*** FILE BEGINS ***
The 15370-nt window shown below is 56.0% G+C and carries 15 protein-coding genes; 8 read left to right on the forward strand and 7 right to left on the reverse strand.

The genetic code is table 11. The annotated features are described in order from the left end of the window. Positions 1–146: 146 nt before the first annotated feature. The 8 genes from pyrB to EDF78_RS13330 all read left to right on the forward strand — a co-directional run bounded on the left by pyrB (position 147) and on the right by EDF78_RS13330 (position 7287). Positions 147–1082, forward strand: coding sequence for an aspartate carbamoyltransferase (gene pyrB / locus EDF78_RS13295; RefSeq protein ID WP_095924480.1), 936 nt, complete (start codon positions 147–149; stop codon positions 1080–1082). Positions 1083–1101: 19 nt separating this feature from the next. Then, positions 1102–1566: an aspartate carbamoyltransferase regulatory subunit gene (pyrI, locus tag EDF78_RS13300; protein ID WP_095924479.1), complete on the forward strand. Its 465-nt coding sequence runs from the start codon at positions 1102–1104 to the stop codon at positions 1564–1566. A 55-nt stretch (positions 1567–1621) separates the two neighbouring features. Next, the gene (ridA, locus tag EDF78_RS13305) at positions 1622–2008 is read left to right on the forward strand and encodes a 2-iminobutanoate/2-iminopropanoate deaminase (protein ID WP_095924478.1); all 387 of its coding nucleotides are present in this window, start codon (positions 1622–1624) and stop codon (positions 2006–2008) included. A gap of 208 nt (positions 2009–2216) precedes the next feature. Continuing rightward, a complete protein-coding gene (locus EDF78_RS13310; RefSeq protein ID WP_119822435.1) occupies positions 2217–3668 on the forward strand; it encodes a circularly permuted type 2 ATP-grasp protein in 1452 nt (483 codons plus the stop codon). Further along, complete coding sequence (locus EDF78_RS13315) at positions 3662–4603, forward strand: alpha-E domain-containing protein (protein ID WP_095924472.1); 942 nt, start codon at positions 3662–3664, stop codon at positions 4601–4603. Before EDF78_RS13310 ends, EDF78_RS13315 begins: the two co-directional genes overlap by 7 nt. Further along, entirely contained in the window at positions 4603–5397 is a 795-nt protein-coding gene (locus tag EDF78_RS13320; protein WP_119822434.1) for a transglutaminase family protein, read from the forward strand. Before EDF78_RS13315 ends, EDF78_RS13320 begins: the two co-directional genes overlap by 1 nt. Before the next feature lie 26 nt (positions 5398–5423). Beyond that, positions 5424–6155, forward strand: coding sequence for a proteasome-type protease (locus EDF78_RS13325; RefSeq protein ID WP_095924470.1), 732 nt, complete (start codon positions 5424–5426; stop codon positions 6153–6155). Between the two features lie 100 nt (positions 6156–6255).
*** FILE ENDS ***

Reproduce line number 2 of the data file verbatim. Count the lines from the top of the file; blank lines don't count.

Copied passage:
The genetic code is table 11. The annotated features are described in order from the left end of the window. Positions 1–146: 146 nt before the first annotated feature. The 8 genes from pyrB to EDF78_RS13330 all read left to right on the forward strand — a co-directional run bounded on the left by pyrB (position 147) and on the right by EDF78_RS13330 (position 7287). Positions 147–1082, forward strand: coding sequence for an aspartate carbamoyltransferase (gene pyrB / locus EDF78_RS13295; RefSeq protein ID WP_095924480.1), 936 nt, complete (start codon positions 147–149; stop codon positions 1080–1082). Positions 1083–1101: 19 nt separating this feature from the next. Then, positions 1102–1566: an aspartate carbamoyltransferase regulatory subunit gene (pyrI, locus tag EDF78_RS13300; protein ID WP_095924479.1), complete on the forward strand. Its 465-nt coding sequence runs from the start codon at positions 1102–1104 to the stop codon at positions 1564–1566. A 55-nt stretch (positions 1567–1621) separates the two neighbouring features. Next, the gene (ridA, locus tag EDF78_RS13305) at positions 1622–2008 is read left to right on the forward strand and encodes a 2-iminobutanoate/2-iminopropanoate deaminase (protein ID WP_095924478.1); all 387 of its coding nucleotides are present in this window, start codon (positions 1622–1624) and stop codon (positions 2006–2008) included. A gap of 208 nt (positions 2009–2216) precedes the next feature. Continuing rightward, a complete protein-coding gene (locus EDF78_RS13310; RefSeq protein ID WP_119822435.1) occupies positions 2217–3668 on the forward strand; it encodes a circularly permuted type 2 ATP-grasp protein in 1452 nt (483 codons plus the stop codon). Further along, complete coding sequence (locus EDF78_RS13315) at positions 3662–4603, forward strand: alpha-E domain-containing protein (protein ID WP_095924472.1); 942 nt, start codon at positions 3662–3664, stop codon at positions 4601–4603. Before EDF78_RS13310 ends, EDF78_RS13315 begins: the two co-directional genes overlap by 7 nt. Further along, entirely contained in the window at positions 4603–5397 is a 795-nt protein-coding gene (locus tag EDF78_RS13320; protein WP_119822434.1) for a transglutaminase family protein, read from the forward strand. Before EDF78_RS13315 ends, EDF78_RS13320 begins: the two co-directional genes overlap by 1 nt. Before the next feature lie 26 nt (positions 5398–5423). Beyond that, positions 5424–6155, forward strand: coding sequence for a proteasome-type protease (locus EDF78_RS13325; RefSeq protein ID WP_095924470.1), 732 nt, complete (start codon positions 5424–5426; stop codon positions 6153–6155). Between the two features lie 100 nt (positions 6156–6255).